Friday, July 29, 2011


My life as a school-based music therapist is generally one of routine and constant thinking. I spend lots of time each day analyzing behaviors and adjusting musical interventions to shift behaviors. I have a certain amount of interpersonal contact during the day, and enjoy going home to refresh in solitude.

I am an introvert to the highest degree. I really need alone time in order to get ready to interact with others. This alone time helps me to think about what I do each day as well as to pursue activities that I love.

My problem currently is vacation. I spend lots of time on vacation alone. This is a good thing, for a time, but eventually I need to be around people. Now, I have been around people, but I don't have friends in my town. All of my friends live away from here, so I am not able to see them when I want to do so. I go out to the theater, to the movies, to the shops to be around folks.

I am bored. I need opportunities to be bored. Once I hit this stage, I start to look around my home, and I start to make plans about what I will do with my music therapy clients when I get back into the full-time routine. I am to that point now with 10 days of vacation left to go.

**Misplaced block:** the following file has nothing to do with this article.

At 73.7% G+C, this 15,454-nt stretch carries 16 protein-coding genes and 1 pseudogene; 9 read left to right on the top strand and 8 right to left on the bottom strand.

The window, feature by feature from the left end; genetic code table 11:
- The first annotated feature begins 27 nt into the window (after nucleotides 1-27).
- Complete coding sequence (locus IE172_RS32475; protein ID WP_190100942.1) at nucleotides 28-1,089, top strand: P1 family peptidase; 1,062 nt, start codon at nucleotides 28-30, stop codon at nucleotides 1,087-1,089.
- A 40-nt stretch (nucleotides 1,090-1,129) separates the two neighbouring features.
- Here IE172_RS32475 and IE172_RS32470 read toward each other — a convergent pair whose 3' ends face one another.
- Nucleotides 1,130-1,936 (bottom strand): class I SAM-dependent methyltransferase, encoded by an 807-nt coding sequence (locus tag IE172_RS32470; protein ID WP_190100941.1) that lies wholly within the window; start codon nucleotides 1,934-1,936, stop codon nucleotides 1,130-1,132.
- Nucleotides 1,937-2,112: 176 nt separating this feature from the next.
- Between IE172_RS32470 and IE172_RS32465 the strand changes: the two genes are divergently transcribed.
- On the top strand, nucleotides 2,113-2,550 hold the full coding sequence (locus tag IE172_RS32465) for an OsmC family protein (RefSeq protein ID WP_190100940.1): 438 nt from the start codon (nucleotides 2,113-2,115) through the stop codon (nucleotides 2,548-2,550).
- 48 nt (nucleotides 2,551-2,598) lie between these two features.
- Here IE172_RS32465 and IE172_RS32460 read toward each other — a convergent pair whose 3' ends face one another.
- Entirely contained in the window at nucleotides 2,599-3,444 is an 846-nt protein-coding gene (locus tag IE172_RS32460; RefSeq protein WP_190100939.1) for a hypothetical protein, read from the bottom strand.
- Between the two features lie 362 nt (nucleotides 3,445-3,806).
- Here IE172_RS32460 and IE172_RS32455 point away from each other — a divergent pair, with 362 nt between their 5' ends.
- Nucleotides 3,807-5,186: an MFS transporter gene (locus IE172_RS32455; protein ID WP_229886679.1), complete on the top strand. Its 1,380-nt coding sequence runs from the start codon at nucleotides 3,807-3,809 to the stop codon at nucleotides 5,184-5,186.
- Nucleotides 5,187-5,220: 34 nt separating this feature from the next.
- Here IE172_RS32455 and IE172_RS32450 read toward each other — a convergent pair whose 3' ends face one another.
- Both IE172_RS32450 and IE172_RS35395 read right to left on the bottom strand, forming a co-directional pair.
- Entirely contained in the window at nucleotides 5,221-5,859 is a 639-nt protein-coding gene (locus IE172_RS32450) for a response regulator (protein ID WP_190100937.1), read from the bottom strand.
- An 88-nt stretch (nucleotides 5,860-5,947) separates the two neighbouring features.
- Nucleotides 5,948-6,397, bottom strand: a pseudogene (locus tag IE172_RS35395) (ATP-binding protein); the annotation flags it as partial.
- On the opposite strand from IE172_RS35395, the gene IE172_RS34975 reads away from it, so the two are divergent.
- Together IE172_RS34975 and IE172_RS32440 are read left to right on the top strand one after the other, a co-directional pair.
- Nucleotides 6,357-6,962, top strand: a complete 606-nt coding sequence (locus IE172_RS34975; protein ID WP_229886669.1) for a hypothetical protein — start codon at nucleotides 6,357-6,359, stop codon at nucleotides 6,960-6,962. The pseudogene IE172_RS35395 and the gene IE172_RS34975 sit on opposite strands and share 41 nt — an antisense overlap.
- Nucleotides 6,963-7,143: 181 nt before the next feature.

There are many things that I should/could do at this time, but I am not motivated to do any of them. I am reveling in my boredom, but am also chafing against it.

I need a problem to solve.

Let's look around my current environment to see if there is a problem that engages my interest.

Hmmm. I am currently sitting at my desk, watching television. I have some music therapy texts within reach, a weather bear waiting to be cut out and Velcroed, my SPSS texts, and electronic bits and pieces. My digital camera is within reach, and I have an adaptive cuff that I made out of plastic canvas.

So, thoughts on how to keep myself from escaping into the morass and depression of boredom based on the materials within reach right now...

The music therapy texts are out. I don't want to get involved in reading Gaston, Bruscia, Jorgenson (actually, a Music Ed text), or other theoretical writings right now. I am not in that type of mood.

Weather Bear is definitely a possibility. I made a large version of a file folder Weather Bear that I developed. The finished bear will be about 2' tall with a variety of clothing options to illustrate different ways to dress to accommodate weather conditions. I can use some of my scrapbooking papers to make some funky clothing for my bear. This could work and would keep me entertained while I watch old tv shows. I'll post a picture when I'm done with the Weather Bear. I'll also post the plan on how to use the material as a music therapy experience.